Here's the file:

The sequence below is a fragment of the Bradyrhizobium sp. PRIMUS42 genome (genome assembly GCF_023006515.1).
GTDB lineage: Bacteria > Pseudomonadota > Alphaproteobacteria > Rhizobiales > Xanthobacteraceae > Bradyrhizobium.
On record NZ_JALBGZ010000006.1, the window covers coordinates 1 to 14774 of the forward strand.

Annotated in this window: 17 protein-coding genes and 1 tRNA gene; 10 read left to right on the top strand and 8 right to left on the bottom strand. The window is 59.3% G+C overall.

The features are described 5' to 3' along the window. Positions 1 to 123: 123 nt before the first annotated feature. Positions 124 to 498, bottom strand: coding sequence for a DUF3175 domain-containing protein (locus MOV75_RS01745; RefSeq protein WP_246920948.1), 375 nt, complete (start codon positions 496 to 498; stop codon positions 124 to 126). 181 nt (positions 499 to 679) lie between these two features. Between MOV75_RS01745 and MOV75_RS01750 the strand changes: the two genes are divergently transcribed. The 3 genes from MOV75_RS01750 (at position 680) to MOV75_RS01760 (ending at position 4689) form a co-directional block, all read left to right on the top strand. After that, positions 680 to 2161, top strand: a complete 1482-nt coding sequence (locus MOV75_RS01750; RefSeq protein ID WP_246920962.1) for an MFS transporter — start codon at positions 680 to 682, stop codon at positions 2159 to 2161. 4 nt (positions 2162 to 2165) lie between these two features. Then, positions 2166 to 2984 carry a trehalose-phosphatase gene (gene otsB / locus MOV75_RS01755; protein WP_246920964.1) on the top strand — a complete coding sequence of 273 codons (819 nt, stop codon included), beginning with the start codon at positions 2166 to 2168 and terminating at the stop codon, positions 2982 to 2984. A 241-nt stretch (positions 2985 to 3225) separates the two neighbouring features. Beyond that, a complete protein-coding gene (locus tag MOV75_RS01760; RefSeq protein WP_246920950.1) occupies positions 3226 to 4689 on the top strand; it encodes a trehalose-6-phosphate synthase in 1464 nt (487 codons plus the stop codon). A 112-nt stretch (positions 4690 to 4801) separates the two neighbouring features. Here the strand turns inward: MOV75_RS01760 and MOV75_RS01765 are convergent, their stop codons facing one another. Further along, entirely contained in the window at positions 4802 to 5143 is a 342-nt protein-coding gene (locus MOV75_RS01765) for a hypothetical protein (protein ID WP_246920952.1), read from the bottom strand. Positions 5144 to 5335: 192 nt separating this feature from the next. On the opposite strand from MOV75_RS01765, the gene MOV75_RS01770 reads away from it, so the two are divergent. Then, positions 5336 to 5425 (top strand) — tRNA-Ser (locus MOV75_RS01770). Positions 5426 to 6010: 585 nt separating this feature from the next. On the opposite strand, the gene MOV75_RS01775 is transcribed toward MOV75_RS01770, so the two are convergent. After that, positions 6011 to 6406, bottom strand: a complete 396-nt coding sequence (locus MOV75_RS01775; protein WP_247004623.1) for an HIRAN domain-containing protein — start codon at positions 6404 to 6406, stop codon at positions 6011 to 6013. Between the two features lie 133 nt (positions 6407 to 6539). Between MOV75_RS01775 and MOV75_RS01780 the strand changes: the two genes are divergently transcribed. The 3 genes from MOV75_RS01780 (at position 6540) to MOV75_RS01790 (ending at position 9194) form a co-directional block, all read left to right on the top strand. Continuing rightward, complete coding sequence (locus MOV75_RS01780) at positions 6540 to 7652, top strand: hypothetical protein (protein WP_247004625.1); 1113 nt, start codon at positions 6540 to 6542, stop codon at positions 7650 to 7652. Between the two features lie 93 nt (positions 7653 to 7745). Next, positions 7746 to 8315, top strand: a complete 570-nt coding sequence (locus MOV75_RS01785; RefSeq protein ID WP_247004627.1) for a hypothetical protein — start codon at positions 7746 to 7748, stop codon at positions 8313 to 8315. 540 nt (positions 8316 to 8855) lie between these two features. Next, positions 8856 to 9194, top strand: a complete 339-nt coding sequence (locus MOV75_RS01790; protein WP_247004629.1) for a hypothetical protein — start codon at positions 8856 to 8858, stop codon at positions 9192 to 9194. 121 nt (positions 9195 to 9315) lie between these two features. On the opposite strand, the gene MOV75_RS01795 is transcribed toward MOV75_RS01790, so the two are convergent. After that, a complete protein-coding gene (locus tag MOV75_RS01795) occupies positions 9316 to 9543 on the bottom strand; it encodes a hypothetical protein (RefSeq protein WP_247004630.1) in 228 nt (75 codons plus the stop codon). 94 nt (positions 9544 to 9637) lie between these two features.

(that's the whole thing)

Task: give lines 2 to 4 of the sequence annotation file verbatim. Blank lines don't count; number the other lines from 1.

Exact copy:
GTDB lineage: Bacteria > Pseudomonadota > Alphaproteobacteria > Rhizobiales > Xanthobacteraceae > Bradyrhizobium.
On record NZ_JALBGZ010000006.1, the window covers coordinates 1 to 14774 of the forward strand.

Annotated in this window: 17 protein-coding genes and 1 tRNA gene; 10 read left to right on the top strand and 8 right to left on the bottom strand. The window is 59.3% G+C overall.